The Shakespeare Conference: SHK 15.1975 Thursday, 18 November 2004
Date: Wednesday, 17 Nov 2004 15:12:59 -0500
Subject: 15.1968 Greenblatt
Comment: RE: SHK 15.1968 Greenblatt
I think it quite probable that Lady Montague was killed off because the
role was doubled. But the doubling would have been with the role of the
Nurse. The Nurse has no lines in the final scene and no clear entrance
either. But the text does give us "Enter Capels," for which Riverside
adds "[Capulet, Lady Capulet, and others]."
When Montague enters, he tells us immediately of his wife's death, as if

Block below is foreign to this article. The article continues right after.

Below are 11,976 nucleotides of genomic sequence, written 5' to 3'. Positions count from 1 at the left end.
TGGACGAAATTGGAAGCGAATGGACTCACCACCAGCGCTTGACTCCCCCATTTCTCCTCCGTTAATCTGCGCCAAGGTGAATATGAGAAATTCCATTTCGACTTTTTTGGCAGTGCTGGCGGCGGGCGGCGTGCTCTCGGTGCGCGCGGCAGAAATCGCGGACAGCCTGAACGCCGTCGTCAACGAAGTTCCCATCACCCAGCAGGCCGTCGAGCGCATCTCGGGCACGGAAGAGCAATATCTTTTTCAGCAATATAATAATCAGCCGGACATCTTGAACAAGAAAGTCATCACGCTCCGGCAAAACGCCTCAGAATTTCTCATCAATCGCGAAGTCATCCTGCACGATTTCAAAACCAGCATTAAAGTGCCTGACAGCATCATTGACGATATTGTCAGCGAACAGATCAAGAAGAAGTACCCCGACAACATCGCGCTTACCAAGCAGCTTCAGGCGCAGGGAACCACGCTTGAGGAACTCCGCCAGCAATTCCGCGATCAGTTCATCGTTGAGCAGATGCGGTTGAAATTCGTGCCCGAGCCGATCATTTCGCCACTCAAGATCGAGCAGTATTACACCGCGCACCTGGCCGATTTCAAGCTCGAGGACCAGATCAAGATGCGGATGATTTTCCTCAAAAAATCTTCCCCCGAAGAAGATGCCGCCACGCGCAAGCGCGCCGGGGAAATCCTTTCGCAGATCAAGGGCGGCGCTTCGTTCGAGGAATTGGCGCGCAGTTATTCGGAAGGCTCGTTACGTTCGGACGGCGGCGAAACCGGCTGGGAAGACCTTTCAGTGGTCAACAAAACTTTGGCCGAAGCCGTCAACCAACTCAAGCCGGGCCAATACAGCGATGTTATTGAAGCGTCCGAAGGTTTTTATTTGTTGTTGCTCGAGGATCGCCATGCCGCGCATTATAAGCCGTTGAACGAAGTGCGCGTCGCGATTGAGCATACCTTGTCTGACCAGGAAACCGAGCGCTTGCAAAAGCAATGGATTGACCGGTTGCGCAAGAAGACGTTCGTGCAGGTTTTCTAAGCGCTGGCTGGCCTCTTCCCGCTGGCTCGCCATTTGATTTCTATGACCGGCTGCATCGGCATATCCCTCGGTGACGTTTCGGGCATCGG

Shakespeare were forestalling our curiosity about why she's not here to
supply an on-stage presence to balance Lady Capulet's. Many productions
refrain from killing her off just to retain such theatrical symmetry at
I admit that for the Nurse to be on stage and silent might seem unusual,
but if one allows that Lady Montague's absence would evoke curiosity, by
the same expectation, the Nurse's absence would be very surprising. In
support, Friar Lawrence's present tense--"to the marriage/ Her nurse is
privy"--sounds as if she were there to be nodded at, and I would assume
that it's not just the Friar to whom the Prince is referring to when he
says "Some shall be pardon'd, and some punished."
This would mean, of course, a boy actress in two female roles, with no
necessity to suppose an adult male actor doing either.
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